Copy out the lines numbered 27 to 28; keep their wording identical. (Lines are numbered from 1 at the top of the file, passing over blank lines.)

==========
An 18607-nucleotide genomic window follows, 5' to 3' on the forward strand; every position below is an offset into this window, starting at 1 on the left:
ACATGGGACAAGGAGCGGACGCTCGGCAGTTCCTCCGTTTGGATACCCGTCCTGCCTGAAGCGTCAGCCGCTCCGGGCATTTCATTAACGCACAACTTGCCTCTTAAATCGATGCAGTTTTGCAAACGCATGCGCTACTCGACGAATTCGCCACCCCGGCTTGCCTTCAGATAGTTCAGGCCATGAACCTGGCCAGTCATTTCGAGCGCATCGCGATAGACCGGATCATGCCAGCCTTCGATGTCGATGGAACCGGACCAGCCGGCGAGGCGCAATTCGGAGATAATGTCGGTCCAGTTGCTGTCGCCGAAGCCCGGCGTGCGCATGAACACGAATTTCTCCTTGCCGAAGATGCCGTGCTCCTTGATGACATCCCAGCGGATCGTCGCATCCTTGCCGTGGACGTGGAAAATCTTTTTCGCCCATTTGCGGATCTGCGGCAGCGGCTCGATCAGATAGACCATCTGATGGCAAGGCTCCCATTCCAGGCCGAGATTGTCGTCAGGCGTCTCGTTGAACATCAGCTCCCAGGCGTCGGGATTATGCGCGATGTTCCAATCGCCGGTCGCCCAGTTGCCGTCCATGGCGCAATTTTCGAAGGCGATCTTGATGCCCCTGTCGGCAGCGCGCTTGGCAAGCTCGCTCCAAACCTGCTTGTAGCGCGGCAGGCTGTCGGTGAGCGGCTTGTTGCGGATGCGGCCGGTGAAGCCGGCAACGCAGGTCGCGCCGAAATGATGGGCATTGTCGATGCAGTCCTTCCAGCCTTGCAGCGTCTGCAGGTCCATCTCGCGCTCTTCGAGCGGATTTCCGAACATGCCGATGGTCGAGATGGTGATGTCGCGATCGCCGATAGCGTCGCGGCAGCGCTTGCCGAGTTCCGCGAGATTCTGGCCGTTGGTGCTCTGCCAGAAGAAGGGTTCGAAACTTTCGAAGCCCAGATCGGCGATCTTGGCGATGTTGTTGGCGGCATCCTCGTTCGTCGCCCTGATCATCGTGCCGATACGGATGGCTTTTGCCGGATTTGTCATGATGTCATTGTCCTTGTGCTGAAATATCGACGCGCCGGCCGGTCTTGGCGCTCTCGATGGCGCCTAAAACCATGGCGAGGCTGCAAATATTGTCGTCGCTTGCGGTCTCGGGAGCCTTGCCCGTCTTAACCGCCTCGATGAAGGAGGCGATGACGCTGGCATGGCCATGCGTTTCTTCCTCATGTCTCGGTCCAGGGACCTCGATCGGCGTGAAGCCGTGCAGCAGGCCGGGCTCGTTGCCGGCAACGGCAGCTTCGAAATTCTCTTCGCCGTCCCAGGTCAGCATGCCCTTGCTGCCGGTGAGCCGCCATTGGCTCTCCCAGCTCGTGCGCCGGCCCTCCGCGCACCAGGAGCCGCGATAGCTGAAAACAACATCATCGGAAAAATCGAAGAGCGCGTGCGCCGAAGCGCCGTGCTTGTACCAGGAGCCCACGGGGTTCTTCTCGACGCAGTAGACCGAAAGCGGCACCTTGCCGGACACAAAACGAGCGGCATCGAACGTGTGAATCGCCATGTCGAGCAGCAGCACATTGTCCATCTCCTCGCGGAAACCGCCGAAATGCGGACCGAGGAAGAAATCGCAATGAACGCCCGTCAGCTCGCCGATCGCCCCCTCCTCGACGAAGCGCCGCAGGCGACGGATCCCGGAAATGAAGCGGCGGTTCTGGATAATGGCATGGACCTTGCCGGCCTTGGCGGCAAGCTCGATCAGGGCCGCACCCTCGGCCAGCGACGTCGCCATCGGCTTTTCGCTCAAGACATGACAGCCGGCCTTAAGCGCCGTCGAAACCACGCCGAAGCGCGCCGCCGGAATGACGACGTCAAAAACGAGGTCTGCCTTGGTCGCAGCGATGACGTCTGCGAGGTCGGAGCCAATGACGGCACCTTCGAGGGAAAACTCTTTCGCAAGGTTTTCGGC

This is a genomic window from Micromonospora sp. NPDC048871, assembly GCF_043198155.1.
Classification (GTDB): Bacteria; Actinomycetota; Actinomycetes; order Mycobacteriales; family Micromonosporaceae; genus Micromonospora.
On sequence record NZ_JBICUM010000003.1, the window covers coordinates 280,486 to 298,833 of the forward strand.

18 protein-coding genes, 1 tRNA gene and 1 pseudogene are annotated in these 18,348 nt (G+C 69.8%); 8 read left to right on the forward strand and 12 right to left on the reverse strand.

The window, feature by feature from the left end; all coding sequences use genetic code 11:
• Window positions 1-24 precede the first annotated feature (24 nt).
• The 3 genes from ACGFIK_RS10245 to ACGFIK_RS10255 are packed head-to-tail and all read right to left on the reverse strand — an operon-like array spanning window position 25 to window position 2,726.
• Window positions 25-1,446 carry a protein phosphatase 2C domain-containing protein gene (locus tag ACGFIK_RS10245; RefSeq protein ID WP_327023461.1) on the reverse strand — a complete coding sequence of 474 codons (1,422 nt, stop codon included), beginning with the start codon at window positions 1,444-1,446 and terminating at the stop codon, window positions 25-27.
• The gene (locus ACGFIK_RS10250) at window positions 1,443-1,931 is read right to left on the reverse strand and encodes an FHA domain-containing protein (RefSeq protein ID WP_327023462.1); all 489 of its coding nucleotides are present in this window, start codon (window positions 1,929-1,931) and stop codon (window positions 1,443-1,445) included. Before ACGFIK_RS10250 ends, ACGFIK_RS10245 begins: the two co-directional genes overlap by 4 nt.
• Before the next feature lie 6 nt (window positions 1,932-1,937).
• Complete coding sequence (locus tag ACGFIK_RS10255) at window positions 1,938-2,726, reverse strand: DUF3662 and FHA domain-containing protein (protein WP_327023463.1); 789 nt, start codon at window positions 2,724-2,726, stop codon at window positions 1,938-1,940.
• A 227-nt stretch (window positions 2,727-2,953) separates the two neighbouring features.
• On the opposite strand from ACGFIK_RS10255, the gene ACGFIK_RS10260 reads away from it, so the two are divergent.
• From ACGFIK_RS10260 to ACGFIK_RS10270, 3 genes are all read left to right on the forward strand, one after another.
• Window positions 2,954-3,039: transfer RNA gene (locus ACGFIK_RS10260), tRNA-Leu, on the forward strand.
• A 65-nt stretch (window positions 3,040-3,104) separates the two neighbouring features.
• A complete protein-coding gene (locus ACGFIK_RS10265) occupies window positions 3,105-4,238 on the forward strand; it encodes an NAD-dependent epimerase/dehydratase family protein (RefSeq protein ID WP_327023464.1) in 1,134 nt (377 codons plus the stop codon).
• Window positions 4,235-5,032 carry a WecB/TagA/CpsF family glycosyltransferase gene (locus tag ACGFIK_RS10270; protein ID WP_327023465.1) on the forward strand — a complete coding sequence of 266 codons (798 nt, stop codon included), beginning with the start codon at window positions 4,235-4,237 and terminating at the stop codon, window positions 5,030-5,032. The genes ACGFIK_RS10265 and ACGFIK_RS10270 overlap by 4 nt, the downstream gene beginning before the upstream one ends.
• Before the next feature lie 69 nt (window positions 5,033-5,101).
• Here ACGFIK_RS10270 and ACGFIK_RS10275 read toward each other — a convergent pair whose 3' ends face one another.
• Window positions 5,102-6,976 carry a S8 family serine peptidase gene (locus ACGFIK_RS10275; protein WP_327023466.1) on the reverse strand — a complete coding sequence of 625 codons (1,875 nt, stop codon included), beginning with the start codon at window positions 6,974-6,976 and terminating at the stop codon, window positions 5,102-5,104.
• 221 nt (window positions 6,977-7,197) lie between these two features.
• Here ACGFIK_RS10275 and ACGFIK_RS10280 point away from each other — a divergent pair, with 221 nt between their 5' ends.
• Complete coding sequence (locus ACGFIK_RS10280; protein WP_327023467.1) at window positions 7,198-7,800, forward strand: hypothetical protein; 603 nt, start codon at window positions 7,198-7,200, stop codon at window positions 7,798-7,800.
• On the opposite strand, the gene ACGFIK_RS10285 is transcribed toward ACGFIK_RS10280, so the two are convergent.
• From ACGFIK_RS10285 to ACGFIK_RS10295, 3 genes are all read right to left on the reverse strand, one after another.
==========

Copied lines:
• On the opposite strand, the gene ACGFIK_RS10285 is transcribed toward ACGFIK_RS10280, so the two are convergent.
• From ACGFIK_RS10285 to ACGFIK_RS10295, 3 genes are all read right to left on the reverse strand, one after another.